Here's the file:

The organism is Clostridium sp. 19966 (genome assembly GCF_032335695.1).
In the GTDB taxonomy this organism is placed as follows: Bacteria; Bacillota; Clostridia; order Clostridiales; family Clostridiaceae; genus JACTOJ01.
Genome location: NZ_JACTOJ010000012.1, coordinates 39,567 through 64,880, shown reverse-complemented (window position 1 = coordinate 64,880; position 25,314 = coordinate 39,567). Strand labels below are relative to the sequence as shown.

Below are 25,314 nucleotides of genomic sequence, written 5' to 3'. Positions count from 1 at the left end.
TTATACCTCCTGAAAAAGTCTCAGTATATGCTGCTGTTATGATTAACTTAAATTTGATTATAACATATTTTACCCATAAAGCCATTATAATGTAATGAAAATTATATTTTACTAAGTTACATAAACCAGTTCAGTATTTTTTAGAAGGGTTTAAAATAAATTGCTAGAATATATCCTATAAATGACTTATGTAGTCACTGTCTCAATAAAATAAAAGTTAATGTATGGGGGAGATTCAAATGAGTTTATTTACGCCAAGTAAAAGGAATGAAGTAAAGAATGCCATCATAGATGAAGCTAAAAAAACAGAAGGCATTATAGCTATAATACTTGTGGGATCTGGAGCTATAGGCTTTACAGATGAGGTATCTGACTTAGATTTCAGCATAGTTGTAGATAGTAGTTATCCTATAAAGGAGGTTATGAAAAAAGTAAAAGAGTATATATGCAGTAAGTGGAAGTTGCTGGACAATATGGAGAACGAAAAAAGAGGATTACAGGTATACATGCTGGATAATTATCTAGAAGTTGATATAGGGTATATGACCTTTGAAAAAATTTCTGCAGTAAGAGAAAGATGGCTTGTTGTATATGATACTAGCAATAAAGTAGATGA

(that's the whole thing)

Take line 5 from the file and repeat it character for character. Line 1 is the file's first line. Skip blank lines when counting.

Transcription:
TTATACCTCCTGAAAAAGTCTCAGTATATGCTGCTGTTATGATTAACTTAAATTTGATTATAACATATTTTACCCATAAAGCCATTATAATGTAATGAAAATTATATTTTACTAAGTTACATAAACCAGTTCAGTATTTTTTAGAAGGGTTTAAAATAAATTGCTAGAATATATCCTATAAATGACTTATGTAGTCACTGTCTCAATAAAATAAAAGTTAATGTATGGGGGAGATTCAAATGAGTTTATTTACGCCAAGTAAAAGGAATGAAGTAAAGAATGCCATCATAGATGAAGCTAAAAAAACAGAAGGCATTATAGCTATAATACTTGTGGGATCTGGAGCTATAGGCTTTACAGATGAGGTATCTGACTTAGATTTCAGCATAGTTGTAGATAGTAGTTATCCTATAAAGGAGGTTATGAAAAAAGTAAAAGAGTATATATGCAGTAAGTGGAAGTTGCTGGACAATATGGAGAACGAAAAAAGAGGATTACAGGTATACATGCTGGATAATTATCTAGAAGTTGATATAGGGTATATGACCTTTGAAAAAATTTCTGCAGTAAGAGAAAGATGGCTTGTTGTATATGATACTAGCAATAAAGTAGATGA